in6addr_xxx externals are defined in network byte order.

3.9.  IPv6 Loopback Address

   Applications may need to send UDP packets to, or originate TCP
   connections to, services residing on the local node.  In IPv4, they
   can do this by using the constant IPv4 address INADDR_LOOPBACK in
   their connect(), sendto(), or sendmsg() call.

   IPv6 also provides a loopback address to contact local TCP and UDP
   services.  Like the unspecified address, the IPv6 loopback address is
   provided in two forms -- a global variable and a symbolic constant.

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   The global variable is an in6_addr structure named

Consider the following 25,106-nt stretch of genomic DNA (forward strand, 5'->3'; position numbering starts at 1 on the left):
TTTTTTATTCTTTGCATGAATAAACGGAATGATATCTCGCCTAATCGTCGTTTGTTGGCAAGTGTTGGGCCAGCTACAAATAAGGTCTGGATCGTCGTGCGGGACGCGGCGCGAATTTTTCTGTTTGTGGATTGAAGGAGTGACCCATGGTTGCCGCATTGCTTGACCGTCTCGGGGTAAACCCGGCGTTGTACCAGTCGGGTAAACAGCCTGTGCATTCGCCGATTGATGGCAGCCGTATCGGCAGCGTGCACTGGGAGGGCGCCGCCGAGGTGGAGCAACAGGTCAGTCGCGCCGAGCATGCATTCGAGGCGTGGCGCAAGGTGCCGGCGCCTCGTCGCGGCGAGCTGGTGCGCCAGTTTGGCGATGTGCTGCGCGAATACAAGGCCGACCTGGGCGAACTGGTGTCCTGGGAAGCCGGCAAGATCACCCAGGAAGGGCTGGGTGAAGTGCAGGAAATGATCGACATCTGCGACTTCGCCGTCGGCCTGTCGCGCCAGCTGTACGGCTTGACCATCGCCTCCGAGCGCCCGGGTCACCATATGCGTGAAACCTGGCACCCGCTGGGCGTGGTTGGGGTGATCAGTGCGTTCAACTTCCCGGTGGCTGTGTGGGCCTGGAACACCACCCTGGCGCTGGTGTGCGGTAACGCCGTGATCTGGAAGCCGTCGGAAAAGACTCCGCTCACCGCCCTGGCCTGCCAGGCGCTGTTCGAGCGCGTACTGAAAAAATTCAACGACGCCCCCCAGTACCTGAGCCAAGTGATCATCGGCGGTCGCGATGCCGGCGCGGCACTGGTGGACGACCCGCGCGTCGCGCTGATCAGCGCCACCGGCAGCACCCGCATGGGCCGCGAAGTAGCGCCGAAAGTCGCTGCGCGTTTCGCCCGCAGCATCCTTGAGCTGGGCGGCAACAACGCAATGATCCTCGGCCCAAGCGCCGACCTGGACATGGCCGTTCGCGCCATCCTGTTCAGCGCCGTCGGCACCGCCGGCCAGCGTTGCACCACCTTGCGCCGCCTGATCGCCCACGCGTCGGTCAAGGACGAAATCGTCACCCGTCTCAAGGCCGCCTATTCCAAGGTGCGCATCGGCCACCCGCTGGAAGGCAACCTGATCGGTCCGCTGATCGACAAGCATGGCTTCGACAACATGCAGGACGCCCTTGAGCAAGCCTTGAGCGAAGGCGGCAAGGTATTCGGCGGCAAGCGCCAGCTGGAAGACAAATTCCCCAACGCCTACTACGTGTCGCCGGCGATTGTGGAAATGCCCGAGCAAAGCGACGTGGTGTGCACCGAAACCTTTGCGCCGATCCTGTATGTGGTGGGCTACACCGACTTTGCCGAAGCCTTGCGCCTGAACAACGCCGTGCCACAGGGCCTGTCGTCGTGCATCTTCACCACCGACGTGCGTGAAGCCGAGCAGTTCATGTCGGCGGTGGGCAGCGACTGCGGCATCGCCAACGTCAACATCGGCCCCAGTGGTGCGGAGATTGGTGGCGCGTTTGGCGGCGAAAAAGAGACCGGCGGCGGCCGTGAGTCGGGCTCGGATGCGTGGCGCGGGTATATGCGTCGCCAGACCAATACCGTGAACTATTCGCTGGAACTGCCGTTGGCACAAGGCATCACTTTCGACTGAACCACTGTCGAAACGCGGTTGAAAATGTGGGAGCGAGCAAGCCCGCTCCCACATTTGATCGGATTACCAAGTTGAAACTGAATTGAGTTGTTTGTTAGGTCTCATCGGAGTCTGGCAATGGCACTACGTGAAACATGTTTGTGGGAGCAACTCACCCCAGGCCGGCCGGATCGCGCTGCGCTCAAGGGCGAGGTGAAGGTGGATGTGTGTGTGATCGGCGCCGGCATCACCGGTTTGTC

"in6addr_loopback."  The extern declaration for this variable is
   defined in <netinet/in.h>:

       extern const struct in6_addr in6addr_loopback;

   Applications use in6addr_loopback as they would use INADDR_LOOPBACK
   in IPv4 applications (but beware of the byte ordering difference
   mentioned at the end of the previous section).  For example, to open
   a TCP connection to the local telnet server, an application could use
   the following code:

       struct sockaddr_in6 sin6;
        . . .
       sin6.sin6_family = AF_INET6;
       sin6.sin6_flowinfo = 0;
       sin6.sin6_port = htons(23);
       sin6.sin6_addr = in6addr_loopback;  /* structure assignment */
        . . .
       if (connect(s, (struct sockaddr *) &sin6, sizeof(sin6)) == -1)
               . . .

   The symbolic constant is named IN6ADDR_LOOPBACK_INIT and is defined
   in <netinet/in.h>.  It can be used at declaration time ONLY; for

       struct in6_addr loopbackaddr = IN6ADDR_LOOPBACK_INIT;

   Like IN6ADDR_ANY_INIT, this constant cannot be used in an assignment